A: The age-old wisdom that we each need eight hours of sleep each night is largely true and routinely confirmed by research. Yet, what matters most is how many hours of quality sleep you get each night. Sleep is intended to be restful and restorative, “resetting” your body’s systems for the day ahead. Some people are able to achieve this with fewer than eight hours of slumber each night, but it’s fewer than you might think. Most people need between seven and nine hours of sleep, and many, many Americans need longer sleep periods than they allow themselves.
Q: What are the most common symptoms of sleep problems?
A: The primary symptoms of disordered sleeping are excessive sleepiness during the day, difficulty concentrating, falling asleep at inappropriate times, difficulty falling or staying asleep, excessive sleeping and abnormal behaviors during sleep (such as twitching legs).
Q: Why is it important for a sleep problem to be evaluated?
A: If left untreated, sleep problems can lead to serious and even life-threatening problems, including high blood pressure, strokes, heart attacks, congestive heart failure and heart arrhythmias. Sleep apnea contributes to obesity, depression and injurious and potentially deadly accidents. The type of disorder, severity of symptoms and the presence of other sleep disorders or complicating factors are all important and need to be correctly identified in order to be appropriately treated. Once identified, specific treatment options can be recommended.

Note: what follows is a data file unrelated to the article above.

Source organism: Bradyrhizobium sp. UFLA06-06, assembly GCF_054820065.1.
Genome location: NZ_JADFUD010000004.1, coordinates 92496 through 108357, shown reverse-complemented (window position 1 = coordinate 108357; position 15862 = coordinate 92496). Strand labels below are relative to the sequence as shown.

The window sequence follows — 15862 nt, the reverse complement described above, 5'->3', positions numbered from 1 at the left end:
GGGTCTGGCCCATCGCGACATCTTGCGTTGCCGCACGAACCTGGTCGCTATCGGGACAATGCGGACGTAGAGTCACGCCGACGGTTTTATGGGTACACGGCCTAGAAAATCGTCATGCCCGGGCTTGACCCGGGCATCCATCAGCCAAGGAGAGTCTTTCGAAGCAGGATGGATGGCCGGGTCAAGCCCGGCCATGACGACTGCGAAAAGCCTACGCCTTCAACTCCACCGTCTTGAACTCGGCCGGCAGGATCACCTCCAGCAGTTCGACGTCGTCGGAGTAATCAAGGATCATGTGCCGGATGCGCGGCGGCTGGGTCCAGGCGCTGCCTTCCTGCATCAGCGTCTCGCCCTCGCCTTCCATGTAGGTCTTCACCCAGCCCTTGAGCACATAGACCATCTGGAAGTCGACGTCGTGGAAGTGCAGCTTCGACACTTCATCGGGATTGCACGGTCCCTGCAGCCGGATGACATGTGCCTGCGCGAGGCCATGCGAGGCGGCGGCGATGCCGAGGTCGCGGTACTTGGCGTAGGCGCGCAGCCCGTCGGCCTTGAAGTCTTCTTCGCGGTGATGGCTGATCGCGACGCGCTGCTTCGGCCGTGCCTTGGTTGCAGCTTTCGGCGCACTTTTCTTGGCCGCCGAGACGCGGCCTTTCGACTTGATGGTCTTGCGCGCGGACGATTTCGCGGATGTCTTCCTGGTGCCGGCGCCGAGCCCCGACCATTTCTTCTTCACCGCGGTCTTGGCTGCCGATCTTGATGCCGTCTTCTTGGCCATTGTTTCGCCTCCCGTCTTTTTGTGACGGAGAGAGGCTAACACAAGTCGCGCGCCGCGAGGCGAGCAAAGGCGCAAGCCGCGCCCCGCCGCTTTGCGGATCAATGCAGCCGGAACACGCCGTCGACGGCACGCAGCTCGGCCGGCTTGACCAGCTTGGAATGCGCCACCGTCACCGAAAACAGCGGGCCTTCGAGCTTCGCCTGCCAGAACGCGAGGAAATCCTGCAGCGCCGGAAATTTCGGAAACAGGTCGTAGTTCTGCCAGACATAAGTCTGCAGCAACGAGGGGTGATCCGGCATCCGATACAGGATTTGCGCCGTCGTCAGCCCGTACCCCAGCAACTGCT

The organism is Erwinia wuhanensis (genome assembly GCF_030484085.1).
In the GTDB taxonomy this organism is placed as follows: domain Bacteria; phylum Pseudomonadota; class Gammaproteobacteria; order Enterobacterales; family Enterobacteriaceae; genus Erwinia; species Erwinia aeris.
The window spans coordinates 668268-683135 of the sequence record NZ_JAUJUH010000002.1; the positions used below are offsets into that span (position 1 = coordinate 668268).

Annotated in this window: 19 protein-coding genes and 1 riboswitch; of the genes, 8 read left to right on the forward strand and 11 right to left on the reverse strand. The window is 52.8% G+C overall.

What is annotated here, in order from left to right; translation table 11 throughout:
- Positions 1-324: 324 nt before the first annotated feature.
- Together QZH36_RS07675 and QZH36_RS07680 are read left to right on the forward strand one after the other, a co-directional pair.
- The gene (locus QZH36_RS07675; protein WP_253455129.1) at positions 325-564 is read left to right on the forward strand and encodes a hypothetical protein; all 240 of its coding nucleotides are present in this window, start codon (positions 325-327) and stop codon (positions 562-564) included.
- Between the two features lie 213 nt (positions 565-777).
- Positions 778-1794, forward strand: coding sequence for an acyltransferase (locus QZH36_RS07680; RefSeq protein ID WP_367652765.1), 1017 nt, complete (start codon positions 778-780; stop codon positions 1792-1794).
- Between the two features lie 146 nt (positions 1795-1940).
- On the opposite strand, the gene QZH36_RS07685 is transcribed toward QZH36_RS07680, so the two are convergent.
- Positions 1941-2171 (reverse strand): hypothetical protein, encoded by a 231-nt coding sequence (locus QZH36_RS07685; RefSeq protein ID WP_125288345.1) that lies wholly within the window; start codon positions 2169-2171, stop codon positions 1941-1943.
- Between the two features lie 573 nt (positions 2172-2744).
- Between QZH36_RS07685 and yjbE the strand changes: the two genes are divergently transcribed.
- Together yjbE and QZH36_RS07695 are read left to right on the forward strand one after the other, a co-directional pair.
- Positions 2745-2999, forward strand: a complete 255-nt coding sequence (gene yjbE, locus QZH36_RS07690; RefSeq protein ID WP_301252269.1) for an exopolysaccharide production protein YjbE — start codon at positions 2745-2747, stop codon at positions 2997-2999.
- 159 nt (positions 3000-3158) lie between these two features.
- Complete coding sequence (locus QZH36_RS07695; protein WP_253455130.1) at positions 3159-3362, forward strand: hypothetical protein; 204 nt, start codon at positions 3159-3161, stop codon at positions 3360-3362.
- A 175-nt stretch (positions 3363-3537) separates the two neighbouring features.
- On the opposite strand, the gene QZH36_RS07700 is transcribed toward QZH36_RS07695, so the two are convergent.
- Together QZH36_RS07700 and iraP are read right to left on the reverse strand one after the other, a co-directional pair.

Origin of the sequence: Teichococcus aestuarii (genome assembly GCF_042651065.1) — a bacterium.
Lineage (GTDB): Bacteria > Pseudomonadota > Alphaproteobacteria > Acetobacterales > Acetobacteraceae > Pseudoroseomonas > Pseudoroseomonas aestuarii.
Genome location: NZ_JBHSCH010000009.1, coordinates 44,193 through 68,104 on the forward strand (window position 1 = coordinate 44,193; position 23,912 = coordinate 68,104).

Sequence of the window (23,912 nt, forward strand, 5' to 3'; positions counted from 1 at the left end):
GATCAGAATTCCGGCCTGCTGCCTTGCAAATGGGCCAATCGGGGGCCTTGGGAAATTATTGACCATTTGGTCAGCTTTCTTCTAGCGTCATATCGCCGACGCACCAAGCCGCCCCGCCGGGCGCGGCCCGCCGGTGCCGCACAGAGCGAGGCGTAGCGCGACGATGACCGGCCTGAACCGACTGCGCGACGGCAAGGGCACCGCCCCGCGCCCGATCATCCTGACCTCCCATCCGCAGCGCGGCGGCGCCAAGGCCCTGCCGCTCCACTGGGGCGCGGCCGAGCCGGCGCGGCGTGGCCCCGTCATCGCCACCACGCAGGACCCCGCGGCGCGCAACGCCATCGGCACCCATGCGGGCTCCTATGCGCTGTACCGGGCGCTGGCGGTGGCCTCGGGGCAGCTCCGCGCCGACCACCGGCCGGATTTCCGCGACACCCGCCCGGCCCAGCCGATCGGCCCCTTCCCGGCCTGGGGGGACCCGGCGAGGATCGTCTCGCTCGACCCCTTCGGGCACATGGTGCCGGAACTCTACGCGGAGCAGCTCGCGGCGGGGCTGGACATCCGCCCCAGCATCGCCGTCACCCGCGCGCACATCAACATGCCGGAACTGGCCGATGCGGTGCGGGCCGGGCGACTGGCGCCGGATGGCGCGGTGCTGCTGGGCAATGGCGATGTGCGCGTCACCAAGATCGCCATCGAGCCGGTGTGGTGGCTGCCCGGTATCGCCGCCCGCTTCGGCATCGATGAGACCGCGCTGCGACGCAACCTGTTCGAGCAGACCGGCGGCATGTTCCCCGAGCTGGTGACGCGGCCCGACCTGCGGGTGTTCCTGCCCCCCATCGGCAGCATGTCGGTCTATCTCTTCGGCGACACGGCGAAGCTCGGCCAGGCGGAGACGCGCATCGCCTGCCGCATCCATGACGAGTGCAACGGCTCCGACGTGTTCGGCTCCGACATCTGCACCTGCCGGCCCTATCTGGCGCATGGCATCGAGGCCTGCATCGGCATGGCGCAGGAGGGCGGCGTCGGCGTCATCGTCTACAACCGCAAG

Q: How can I sleep better?
A: Many people could improve their sleep with better “sleep hygiene” habits. Establishing a consistent bedtime and rising time as well as moving the television and computer out of your bedroom are good starts. Refrain from drinking caffeinated beverages in the evening and finish your last meal of the day at least three hours prior to bedtime. Of course, none of these changes in habit will cure or resolve sleep apnea, but they can help with a number of other common sleep disorders. Because of the subtleties involved, a sleep study may be necessary to determine of you have a sleep disorder or not. The very best way to start sleeping better is to find out why you are not sleeping well in the first place! You can get the treatment and information you need from a sleep specialist.
Q: Does insurance cover the sleep study?
A: While it depends on your insurance company and the specific plan you have, most sleep studies are covered by insurance. As a courtesy to our patients and as part of our comprehensive services, Alaska Sleep Clinic will contact your insurance company to help you determine your plan’s coverage and your eligibility for services.
At Alaska Sleep Clinic we never want the cost of health care to prevent you from seeking the diagnosis and treatment you need. If you have financial questions or concerns, please contact us. We’ll be happy to address your concerns on an individual basis.